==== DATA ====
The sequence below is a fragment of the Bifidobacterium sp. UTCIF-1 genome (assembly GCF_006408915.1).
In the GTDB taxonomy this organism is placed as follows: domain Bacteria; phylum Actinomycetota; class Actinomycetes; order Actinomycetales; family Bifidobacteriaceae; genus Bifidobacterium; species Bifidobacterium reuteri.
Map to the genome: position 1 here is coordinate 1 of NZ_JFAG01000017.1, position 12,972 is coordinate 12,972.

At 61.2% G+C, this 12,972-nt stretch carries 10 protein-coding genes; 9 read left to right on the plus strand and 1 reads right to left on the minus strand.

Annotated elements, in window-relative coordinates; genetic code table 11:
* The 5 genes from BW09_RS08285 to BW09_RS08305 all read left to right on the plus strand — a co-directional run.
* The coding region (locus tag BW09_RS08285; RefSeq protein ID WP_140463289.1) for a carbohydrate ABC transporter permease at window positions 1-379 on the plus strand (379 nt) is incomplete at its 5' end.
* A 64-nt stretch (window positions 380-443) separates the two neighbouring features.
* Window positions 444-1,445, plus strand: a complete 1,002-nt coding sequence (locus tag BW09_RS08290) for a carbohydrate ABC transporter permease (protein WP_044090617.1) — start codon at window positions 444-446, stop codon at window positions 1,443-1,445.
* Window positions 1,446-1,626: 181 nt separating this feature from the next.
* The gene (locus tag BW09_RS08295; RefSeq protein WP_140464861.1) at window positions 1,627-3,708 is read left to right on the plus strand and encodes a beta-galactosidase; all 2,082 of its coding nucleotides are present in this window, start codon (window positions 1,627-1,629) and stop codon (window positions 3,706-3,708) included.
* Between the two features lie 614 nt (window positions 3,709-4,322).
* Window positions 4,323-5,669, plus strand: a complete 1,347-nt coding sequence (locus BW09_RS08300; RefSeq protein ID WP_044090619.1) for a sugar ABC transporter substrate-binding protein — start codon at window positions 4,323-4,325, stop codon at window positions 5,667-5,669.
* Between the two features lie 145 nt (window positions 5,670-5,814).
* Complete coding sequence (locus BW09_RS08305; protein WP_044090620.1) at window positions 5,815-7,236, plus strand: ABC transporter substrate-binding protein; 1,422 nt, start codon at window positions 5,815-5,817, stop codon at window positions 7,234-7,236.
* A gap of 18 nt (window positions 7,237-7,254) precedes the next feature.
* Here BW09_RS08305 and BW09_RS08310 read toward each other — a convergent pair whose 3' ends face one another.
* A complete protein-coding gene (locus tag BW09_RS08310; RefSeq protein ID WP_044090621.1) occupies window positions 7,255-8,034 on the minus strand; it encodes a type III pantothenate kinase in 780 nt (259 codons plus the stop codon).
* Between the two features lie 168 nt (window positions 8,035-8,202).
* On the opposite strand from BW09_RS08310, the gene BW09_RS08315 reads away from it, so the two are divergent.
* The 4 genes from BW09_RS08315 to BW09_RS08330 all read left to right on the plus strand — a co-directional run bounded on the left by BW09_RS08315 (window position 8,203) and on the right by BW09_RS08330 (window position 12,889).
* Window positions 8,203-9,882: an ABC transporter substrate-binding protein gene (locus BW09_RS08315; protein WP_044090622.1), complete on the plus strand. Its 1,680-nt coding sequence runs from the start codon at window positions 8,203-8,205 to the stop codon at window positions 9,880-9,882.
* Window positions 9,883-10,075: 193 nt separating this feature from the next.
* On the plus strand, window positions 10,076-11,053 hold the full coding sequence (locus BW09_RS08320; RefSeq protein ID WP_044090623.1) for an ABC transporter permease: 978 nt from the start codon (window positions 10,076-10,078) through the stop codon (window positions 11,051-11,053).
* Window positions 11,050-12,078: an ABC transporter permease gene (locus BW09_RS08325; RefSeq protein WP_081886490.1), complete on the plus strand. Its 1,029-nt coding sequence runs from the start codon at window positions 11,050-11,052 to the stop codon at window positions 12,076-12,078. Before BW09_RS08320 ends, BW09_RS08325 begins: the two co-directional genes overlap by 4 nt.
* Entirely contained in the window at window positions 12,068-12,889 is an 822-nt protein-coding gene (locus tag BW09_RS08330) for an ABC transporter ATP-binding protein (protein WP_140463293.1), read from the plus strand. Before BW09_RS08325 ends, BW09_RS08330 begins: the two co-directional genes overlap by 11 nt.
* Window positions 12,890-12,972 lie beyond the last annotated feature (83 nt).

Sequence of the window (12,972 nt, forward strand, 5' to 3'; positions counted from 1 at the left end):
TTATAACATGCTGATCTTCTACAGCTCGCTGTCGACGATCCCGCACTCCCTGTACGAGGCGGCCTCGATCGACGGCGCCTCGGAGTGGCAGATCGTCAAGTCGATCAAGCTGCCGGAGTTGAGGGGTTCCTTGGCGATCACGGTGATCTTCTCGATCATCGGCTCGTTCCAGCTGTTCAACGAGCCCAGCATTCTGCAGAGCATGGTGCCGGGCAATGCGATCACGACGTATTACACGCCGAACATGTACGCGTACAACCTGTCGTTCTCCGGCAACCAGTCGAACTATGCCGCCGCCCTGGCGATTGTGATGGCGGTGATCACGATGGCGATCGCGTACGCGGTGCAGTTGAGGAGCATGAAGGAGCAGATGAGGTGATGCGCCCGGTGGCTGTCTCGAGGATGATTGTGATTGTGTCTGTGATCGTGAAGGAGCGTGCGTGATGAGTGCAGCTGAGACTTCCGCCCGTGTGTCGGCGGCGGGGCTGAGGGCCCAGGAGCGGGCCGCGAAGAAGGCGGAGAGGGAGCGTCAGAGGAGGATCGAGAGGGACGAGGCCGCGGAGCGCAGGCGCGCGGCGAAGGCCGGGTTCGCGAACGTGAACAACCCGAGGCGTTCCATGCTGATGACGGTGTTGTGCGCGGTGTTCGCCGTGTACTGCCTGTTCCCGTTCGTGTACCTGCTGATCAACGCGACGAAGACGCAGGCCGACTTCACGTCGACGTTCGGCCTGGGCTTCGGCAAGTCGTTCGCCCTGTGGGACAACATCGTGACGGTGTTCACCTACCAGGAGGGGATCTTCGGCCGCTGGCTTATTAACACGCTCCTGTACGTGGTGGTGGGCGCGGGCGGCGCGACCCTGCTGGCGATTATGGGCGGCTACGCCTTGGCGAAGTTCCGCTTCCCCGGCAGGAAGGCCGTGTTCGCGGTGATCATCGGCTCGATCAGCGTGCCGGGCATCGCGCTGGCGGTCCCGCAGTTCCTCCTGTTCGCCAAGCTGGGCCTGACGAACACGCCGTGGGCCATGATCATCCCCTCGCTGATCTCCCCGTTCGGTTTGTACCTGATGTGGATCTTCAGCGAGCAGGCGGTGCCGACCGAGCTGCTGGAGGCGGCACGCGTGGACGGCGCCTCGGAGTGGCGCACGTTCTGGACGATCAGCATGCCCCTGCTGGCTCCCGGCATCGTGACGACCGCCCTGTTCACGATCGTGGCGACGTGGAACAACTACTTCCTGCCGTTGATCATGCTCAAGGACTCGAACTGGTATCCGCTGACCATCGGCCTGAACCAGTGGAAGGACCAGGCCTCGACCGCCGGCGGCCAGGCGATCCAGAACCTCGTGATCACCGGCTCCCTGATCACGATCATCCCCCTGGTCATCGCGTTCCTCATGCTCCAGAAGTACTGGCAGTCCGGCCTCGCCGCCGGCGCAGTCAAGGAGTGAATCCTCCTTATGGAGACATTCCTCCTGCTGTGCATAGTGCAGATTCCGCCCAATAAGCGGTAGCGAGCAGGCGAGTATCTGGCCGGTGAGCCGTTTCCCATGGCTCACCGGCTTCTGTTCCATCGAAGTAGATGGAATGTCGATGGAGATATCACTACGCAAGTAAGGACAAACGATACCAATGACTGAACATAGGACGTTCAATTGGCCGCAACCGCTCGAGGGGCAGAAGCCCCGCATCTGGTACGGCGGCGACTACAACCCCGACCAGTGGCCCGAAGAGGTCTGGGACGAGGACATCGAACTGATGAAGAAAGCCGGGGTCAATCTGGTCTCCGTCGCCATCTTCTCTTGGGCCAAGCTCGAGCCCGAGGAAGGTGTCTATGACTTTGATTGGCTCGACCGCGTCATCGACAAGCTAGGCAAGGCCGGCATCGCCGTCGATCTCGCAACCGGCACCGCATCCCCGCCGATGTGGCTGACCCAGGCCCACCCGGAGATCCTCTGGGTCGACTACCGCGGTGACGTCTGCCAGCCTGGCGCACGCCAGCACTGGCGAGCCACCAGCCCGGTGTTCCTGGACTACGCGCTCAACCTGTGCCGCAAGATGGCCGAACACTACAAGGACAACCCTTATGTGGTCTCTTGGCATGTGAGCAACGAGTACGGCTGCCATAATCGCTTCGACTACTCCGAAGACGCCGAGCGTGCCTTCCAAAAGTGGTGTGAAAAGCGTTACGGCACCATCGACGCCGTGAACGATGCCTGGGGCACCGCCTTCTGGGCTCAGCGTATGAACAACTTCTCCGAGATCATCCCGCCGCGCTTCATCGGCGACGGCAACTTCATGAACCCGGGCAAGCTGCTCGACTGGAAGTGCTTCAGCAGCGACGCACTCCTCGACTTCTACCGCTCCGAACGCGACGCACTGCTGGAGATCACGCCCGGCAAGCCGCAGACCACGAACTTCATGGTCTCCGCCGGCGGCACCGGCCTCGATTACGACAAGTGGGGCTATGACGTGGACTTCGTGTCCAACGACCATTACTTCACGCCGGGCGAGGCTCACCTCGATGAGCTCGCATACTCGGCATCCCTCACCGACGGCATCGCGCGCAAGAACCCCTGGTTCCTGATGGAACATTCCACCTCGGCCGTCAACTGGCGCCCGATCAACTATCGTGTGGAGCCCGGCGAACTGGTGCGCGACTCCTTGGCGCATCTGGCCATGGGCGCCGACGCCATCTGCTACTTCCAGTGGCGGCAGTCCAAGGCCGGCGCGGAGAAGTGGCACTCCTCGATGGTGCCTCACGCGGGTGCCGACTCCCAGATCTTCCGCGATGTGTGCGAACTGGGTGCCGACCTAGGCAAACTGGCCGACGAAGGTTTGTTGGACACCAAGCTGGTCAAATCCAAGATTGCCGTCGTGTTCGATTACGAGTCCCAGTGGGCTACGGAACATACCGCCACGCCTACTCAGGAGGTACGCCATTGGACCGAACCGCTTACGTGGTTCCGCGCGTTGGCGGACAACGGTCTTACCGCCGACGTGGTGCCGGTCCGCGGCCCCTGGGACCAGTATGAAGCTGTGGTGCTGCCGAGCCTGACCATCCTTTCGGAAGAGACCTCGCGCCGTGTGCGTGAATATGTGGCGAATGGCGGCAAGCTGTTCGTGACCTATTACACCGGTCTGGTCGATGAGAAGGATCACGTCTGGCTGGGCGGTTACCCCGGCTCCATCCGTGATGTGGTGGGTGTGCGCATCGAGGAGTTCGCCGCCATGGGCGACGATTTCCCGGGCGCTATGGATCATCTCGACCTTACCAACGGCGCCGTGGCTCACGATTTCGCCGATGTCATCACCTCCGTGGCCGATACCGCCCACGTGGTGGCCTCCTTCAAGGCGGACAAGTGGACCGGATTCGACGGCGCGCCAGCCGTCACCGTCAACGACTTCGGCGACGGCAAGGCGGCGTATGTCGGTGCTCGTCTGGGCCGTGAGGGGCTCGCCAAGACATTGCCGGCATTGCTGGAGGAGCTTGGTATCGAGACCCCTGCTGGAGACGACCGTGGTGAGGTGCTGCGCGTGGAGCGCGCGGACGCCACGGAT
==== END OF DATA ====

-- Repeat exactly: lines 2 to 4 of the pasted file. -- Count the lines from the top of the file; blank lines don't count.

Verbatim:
In the GTDB taxonomy this organism is placed as follows: domain Bacteria; phylum Actinomycetota; class Actinomycetes; order Actinomycetales; family Bifidobacteriaceae; genus Bifidobacterium; species Bifidobacterium reuteri.
Map to the genome: position 1 here is coordinate 1 of NZ_JFAG01000017.1, position 12,972 is coordinate 12,972.

At 61.2% G+C, this 12,972-nt stretch carries 10 protein-coding genes; 9 read left to right on the plus strand and 1 reads right to left on the minus strand.